During the Great Depression of the early 1930s, Patterson continued to become increasingly involved in the American Communist Party, which was thriving in Harlem at the time. With Augusta Savage, an artist, she founded the Vanguard, a leftist Harlem social club, and from their soirees formed the Harlem branch of a group known as the Friends of the Soviet Union. Patterson served as secretary of the local chapter for a time, and organized a much-publicized, months-long excursion of several prominent members of the Harlem Renaissance and other rising young African Americans to the Soviet Union at the invitation of a state-run film studio in Moscow. A film was planned, entitled Black and White, that would portray the historical and contemporary oppression of both African American and leftist movements in the United States. Langston Hughes accompanied Patterson as one of the 22 African Americans who sailed for the Soviet Union in June of 1932. When the group arrived in the Soviet Union, they were treated like royalty. “For all of us who experienced discrimination based on color in our own land, it was strange to find our color a badge of honor,” Patterson wrote in an unpublished memoir, according to New York Times Magazine journalist Robert S. Boynton.
The film Black and White was never made. The film’s German director spoke neither Russian nor English, and was rather surprised that none of the African Americans slated to star in the film could sing or dance well. In addition, a Russian screenwriter who knew little about African American culture or history wrote the script. Reasons for the project’s cancellation were varied. Some claimed that the Soviet government had abandoned the film as part of a diplomatic-recognition deal with United States, “while Patterson’s group insisted that the movie had simply fallen victim to its own best intentions,” wrote Boynton, “a sentiment that earned her [Patterson] the sobriquet ‘Madame Moscow.’”
During her time abroad, Patterson traveled through Central Asia, and eventually returned to the United States when her mother fell ill. After 1933, she worked for the National Committee for the Defense of Political Prisoners, serving as assistant national secretary. She also officially joined the Communist Party. The infamous Scottsboro trial of the early 1930s also rallied Patterson’s organizational skills. In Alabama, nine African American youths from Scottsboro had been accused of sexually assaulting two white women on a train. All of the youths received death sentences or lengthy prison terms, despite dubious legal evidence against them. The Scottsboro case achieved tremendous notoriety, and was emblematic of the harsh, institutionalized injustices of the Deep South during that era. Patterson organized several Harlem events and a march on the nation’s capital to protest the plight of the Scottsboro defendants.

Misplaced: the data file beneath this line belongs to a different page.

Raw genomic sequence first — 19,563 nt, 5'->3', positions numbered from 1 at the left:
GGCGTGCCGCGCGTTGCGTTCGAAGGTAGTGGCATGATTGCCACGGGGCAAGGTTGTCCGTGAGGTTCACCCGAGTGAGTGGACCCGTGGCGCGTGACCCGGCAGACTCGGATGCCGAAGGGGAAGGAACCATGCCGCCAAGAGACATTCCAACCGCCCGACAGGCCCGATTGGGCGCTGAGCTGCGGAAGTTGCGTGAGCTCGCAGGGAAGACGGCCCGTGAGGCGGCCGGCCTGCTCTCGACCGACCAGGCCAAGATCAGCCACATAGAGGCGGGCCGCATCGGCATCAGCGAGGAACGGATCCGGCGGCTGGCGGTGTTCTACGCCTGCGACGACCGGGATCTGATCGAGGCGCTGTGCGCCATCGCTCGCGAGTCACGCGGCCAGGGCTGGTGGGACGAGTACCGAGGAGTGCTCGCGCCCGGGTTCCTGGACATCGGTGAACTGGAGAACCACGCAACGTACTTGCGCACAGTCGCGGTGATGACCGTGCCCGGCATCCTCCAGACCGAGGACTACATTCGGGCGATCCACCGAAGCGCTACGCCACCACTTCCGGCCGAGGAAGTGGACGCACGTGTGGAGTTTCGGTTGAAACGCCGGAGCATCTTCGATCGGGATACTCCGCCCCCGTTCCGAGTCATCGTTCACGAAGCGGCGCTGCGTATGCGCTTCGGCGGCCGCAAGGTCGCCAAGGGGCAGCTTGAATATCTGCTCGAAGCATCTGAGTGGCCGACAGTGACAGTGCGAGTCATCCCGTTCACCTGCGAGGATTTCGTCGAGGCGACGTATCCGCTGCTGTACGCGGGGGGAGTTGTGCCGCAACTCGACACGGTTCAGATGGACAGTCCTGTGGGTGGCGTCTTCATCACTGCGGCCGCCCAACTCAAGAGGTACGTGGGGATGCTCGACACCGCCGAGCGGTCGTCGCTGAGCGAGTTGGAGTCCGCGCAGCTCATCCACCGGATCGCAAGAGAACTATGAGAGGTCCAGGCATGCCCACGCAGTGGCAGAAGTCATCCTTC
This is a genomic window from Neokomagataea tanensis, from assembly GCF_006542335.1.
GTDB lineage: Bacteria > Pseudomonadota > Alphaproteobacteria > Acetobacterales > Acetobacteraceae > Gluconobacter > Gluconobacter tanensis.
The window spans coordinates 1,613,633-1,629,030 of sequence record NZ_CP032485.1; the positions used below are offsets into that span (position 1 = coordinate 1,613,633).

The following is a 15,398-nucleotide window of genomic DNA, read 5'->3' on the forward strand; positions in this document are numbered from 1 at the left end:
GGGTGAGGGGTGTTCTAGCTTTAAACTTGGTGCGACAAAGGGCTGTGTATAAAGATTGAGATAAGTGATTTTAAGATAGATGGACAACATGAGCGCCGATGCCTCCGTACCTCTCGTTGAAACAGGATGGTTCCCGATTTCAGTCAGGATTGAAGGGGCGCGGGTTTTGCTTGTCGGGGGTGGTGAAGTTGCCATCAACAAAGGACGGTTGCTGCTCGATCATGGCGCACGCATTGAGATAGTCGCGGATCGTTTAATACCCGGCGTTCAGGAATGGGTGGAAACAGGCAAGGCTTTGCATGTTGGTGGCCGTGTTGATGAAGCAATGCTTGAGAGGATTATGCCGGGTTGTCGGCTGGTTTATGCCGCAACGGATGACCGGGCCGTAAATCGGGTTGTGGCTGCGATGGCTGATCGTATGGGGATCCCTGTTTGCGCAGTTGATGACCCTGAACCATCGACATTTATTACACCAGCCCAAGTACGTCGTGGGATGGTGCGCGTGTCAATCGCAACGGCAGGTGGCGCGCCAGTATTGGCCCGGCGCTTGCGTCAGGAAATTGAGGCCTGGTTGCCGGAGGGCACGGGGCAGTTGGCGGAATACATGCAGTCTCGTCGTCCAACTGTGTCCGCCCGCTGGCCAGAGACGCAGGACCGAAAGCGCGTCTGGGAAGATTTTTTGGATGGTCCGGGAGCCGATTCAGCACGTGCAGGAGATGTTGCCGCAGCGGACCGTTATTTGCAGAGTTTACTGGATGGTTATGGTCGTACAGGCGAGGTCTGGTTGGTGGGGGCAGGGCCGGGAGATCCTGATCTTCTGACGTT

By 1935 Patterson was working on behalf of a strong, organized group called the International Workers’ Order, which had many chapters across the United States. The IWO was organized into chapters according to ethnicity, and offered low-cost insurance and other benefits to its members. The organization also fostered a political awareness through its newspapers and social halls. In 1938, Patterson and Langston Hughes founded the Harlem Suitcase Theatre. The tour company, funded by the IWO to provide a forum for African American playwrights, presented Hughes’s Don’t You Want to Be Free? as its debut performance.
Patterson married her longtime friend, William L. Patterson—by now one of the leaders of the American Communist Party—in 1940, and moved with him to Chicago. The couple worked for the IWO on the city’s predominantly African American South Side. After the IWO was ordered to dissolve by a 1947 decree from the U.S. Attorney General, the couple devoted their energies to the founding of the Civil Rights Congress. In its decade-long existence, the CRC grew in strength to 10,000 members, and helped forced passage of some early, significant laws that protected civil rights in the years before the landmark Civil Rights Act of 1964. The CRC also worked to publicize cases of racial injustice in the South, defended Communists convicted in the tense atmosphere of the McCarthy hearings and anti-Communist sentiment of the 1950s, and provided a training ground for many of the leaders of the civil-rights protests of the 1960s.
Patterson was active in the CRC’s women’s auxiliary, Sojourners for Truth and Justice, and continued to involve herself in political causes long after its dissolution. She even raised money for the defense fund of Communist Party member Angela Davis in the 1970s. Widowed in 1980, Patterson died in a New York nursing home in 1999. A daughter, Mary Louise Patterson, survived her. Langston Hughes’s 1942 collection of poetry, Shakespeare in Harlem, is dedicated to her.
Encyclopedia of the American Left, edited by Mari Jo Buhle, Paul Buhle, and Dan Georgakas, Garland Reference Library of the Social Sciences, Garland Publishing, 1990.
Facts on File Encyclopedia of Black Women in America, edited by Darlene Clark Hine, Facts on File, 1993, pp. 149–150.
Los Angeles Times, September 19, 1999, p. 2.
New York Times, September 2, 1999, p. C20.
New York Times Magazine, January 2, 2000.